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Couriers are responsible for ensuring items are delivered on time, securely and remain in perfect condition.

Qualifications/ skills

There are no formal qualifications required to become a courier as training is done on the job. However, couriers do a lot more than just transport items from A to B and so there are certain skills that will be required of you:

  • A good sense of direction – you may have to direct yourself to some remote locations and a navigation system cannot always guarantee you will find your way. If you are serious about becoming a courier you can’t be scared to get the map out and direct yourself to where you need to be.
  • Organisation – one of the main reasons that people choose to use a courier service is the speed of delivery. In order to ensure that you keep the service reliable, swift and efficient you need good organisation and time management skills to guarantee that you are punctual and dependable.
  • A good driver – it goes without saying that couriers spend the large majority of their time on the road and so being a good driver and having a full clean UK driver’s license is essential.
  • Be fit and healthy – couriers must ensure that they have the strength and ability to not only transport items on the road, but also to transport the items inside the building or wherever they are required. It is important to remember that you may be required to carry some heavy, large or outsized items and so it could be well worth enrolling on a short manual handling course to ensure you are lifting objects correctly. Back injuries caused by a poor handling technique are painful and can affect your ability to earn money for months, so it is important to ensure you are handling the items correctly.
  • Customer Service Skills – couriers interact with customers when picking up and delivering packages. It is important to act in a friendly, business-like manner when dealing with customers and handle any queries or complaints efficiently. Part of having good customer service skills is having a smart appearance. Many of your clients will be businesses and being well presented will go a long way in ensuring that your clients view you as a professional, which could help you secure some extra work.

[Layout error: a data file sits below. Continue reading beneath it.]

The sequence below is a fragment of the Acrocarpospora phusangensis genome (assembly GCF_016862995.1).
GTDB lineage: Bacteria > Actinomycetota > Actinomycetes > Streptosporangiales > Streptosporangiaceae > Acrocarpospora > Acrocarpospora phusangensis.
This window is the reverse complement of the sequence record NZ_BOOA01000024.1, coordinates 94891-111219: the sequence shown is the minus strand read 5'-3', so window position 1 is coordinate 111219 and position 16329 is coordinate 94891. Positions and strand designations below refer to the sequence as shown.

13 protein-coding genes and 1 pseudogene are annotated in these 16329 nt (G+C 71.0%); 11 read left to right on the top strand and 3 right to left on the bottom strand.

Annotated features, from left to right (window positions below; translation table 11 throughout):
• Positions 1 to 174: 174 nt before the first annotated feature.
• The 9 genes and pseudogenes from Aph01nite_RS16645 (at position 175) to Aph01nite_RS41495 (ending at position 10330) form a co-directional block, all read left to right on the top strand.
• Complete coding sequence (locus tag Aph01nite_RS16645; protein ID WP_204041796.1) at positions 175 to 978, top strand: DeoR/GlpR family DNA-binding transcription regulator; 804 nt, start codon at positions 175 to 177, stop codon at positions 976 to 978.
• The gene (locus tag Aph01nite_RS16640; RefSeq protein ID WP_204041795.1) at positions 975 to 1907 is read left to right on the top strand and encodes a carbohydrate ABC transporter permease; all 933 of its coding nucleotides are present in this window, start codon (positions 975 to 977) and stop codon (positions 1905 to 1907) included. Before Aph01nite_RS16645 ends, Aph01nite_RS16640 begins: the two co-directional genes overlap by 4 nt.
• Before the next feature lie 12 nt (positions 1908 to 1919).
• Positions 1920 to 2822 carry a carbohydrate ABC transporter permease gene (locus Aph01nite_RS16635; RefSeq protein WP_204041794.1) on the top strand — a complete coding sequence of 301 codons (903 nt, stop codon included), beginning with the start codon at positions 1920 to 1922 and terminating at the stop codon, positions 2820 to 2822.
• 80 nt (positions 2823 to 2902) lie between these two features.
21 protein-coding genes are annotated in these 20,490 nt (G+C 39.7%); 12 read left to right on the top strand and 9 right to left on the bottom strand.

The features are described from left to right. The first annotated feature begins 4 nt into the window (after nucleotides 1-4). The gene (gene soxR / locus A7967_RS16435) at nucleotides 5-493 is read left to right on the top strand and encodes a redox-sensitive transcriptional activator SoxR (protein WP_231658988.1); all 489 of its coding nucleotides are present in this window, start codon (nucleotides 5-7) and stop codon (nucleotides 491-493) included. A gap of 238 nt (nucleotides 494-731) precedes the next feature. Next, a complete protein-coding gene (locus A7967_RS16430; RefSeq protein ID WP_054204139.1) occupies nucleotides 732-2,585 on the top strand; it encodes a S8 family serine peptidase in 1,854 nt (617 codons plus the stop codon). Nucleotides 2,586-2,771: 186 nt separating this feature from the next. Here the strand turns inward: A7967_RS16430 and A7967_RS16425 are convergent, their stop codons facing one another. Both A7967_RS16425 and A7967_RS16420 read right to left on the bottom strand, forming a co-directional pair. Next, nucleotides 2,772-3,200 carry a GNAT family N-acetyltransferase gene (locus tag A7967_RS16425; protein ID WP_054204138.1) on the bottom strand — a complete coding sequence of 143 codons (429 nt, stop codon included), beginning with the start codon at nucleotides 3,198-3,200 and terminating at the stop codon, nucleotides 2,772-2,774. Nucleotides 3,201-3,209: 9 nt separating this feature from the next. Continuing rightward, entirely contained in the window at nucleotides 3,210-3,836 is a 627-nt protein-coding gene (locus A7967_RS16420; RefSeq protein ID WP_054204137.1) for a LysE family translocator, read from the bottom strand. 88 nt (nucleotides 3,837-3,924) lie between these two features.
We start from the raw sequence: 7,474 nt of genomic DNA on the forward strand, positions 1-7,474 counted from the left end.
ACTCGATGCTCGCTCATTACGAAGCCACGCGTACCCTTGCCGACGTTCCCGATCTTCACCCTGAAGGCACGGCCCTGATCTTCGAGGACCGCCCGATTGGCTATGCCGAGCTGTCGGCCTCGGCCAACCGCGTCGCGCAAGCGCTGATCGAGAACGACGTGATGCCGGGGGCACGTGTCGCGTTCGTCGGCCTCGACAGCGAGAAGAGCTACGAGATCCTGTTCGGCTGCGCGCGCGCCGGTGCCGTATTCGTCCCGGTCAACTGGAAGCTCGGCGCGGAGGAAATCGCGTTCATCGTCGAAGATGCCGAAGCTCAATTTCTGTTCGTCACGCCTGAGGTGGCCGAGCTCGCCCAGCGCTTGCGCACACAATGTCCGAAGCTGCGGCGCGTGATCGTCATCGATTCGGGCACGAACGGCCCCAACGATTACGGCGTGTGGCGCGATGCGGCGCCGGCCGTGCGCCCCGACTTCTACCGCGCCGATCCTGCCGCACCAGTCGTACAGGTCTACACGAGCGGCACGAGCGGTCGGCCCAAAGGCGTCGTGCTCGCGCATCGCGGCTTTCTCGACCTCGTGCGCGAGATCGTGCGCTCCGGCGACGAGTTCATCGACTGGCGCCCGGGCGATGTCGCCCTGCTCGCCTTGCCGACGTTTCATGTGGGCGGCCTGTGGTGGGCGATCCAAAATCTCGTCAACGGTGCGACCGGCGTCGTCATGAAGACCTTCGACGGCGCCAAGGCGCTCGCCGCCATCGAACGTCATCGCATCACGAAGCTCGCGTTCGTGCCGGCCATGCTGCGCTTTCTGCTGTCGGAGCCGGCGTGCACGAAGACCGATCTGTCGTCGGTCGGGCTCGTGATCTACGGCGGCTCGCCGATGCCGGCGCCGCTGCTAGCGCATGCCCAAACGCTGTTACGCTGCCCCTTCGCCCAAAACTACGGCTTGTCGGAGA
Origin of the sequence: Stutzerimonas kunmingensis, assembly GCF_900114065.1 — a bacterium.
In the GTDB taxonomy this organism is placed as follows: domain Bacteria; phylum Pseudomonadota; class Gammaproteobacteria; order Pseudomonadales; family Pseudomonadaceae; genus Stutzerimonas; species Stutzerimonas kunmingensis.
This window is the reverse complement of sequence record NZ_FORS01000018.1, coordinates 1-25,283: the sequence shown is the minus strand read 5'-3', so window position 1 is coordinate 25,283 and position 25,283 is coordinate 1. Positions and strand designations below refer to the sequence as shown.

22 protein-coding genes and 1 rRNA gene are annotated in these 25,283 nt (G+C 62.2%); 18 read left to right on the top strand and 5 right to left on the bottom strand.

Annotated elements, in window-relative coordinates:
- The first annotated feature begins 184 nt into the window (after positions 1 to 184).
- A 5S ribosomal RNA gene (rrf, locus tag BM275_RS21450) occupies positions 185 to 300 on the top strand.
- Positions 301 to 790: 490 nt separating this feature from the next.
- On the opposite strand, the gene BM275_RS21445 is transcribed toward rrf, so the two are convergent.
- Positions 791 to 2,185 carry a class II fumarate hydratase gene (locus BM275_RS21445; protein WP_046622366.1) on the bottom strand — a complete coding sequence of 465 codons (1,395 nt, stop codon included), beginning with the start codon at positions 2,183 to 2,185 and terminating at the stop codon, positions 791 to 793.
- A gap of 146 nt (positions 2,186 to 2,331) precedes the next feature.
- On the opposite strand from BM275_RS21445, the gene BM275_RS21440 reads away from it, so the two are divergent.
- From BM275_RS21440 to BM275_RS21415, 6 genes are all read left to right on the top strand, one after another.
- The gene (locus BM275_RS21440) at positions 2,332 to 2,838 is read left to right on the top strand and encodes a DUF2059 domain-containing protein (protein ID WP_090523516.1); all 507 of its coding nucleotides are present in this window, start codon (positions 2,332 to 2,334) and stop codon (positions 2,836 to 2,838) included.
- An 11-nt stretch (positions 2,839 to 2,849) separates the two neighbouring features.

Going Freelance

Couriers generally start by carrying out ‘stubby’ work, which is when a courier company offers you work on a freelance basis as and when it becomes available. The courier company will have many stubby workers and their own customer base, work is not guaranteed and the mileage rate is generally lower than if you work for your own clientele.

Most couriers carry out a combination of stubby work and work for their own customers, both of these are carried out on a self-employed or freelance basis, which is commonly done through their own limited company.

Setting up your business can seem intimidating, but the process is probably far simpler than you would expect. There are many advantages to working on a self-employed basis, which include:

  • Flexible working hours decided by you.
  • The ability to choose which clients you would like to work for.
  • Being in control of company decisions.
  • Self-employed couriers enjoy higher rates of pay compared to employed couriers. This is due to the fact that being self-employed allows you to benefit from all profits made not only the salary that employees earn.